Ian playing solo cornet

Ian is playing a cornet in this photo, but about a year or two before his trumpet story above. A cropped version on an RAF photo, ca. 1952.

Bedroom-Ian and Gayle musicmaking photos

DECORATING OUR “FOREVERMORE HOME” WITH PICTURES AND MEMORABILIA

After two and a half months getting settled in what we have come to refer to as our “Forevermore Home” (or should that be “Forevermoore”? Nah, it leaves out the “Morrans” part of our name), Gayle is finally posting about what some of our friends and neighbours have started calling “the MM Gallery.” You see, we have made 10 moves in our almost 13 years of marriage and we’ve started saying the only way we will move again is if we are taken out in coffins or to a nursing home. At ages 73 and 84, and with Ian’s not-so-good health, we are planning to stay put “forevermore.” We moved last summer half way across Canada to a downtown senior’s high-rise apartment building in Winnipeg but to a too-small apartment as that was all that was available at the time. On June 1st this year we moved “up in the world” to the penthouse floor (17th) to a bit larger apartment with a fabulous view of the city and sky. After cleaning out a rental storage area and (again) downsizing some things that we have given away to family members and the Sally Ann Thrift Shop, we have finally found room for all those pictures and memorabilia that we’ve decided we just don’t want to part with. That leaves us living in the “MM Gallery.”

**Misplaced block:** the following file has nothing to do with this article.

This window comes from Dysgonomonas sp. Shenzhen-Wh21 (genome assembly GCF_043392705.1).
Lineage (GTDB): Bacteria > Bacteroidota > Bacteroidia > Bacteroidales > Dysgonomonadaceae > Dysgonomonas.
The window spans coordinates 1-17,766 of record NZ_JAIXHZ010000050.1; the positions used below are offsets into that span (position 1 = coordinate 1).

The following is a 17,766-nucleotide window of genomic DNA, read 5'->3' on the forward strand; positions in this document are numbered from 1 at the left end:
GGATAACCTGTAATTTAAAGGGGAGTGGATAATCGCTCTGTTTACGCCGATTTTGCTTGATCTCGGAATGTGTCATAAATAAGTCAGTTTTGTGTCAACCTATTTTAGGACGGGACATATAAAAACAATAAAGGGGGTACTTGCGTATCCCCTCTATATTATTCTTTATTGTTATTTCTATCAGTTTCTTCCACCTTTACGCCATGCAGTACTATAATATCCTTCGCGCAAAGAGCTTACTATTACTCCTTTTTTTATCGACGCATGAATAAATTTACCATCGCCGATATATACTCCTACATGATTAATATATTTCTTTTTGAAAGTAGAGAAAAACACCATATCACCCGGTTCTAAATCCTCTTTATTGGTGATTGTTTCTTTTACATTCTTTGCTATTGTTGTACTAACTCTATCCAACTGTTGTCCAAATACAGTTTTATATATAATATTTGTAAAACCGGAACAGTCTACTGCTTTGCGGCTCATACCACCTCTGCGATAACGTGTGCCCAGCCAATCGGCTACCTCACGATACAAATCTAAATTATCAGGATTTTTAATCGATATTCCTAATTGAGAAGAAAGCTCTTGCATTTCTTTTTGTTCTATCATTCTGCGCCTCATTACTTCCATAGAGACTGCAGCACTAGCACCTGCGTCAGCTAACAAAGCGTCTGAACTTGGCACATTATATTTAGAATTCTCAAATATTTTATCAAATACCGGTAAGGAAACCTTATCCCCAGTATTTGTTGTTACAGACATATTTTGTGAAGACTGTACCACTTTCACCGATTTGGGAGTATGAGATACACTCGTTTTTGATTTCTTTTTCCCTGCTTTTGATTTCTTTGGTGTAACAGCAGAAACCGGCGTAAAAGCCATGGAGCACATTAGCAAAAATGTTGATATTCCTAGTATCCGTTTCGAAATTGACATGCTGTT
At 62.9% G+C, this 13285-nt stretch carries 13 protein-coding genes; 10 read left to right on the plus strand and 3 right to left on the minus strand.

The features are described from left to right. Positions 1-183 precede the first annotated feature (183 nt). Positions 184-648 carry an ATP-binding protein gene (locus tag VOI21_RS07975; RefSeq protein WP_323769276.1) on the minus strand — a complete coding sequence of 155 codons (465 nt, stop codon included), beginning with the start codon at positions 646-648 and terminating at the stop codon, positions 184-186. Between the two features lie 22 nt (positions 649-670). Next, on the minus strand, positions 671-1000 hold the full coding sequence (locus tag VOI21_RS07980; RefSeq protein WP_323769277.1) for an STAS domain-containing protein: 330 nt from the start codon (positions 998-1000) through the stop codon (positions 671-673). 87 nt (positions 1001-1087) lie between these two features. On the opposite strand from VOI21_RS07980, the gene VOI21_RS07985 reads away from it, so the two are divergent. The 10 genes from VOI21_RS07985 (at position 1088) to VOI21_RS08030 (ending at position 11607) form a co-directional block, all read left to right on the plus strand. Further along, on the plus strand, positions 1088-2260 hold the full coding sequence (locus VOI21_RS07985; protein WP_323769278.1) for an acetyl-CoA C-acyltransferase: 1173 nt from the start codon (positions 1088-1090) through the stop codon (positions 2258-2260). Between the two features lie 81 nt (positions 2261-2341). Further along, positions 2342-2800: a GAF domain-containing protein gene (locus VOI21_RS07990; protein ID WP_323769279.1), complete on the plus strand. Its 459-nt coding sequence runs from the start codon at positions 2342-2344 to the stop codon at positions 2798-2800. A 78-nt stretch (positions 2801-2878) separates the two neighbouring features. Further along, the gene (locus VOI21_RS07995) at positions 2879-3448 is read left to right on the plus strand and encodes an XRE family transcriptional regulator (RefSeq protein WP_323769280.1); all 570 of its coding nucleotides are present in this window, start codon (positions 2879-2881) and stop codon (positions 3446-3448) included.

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The above-pictured plaque is a feature of our hallway wall and poetically expresses our sentiments about the type of decorating we have in our Forevermore Home.

One of Gayle’s hobbies is combing used book stores for unusual books that mirror her interests. Some years ago she came across a book entitled “Decorating With Pictures” (© 1991 by Stephanie Hoppen, Clarkson Potter/Publishers, New York).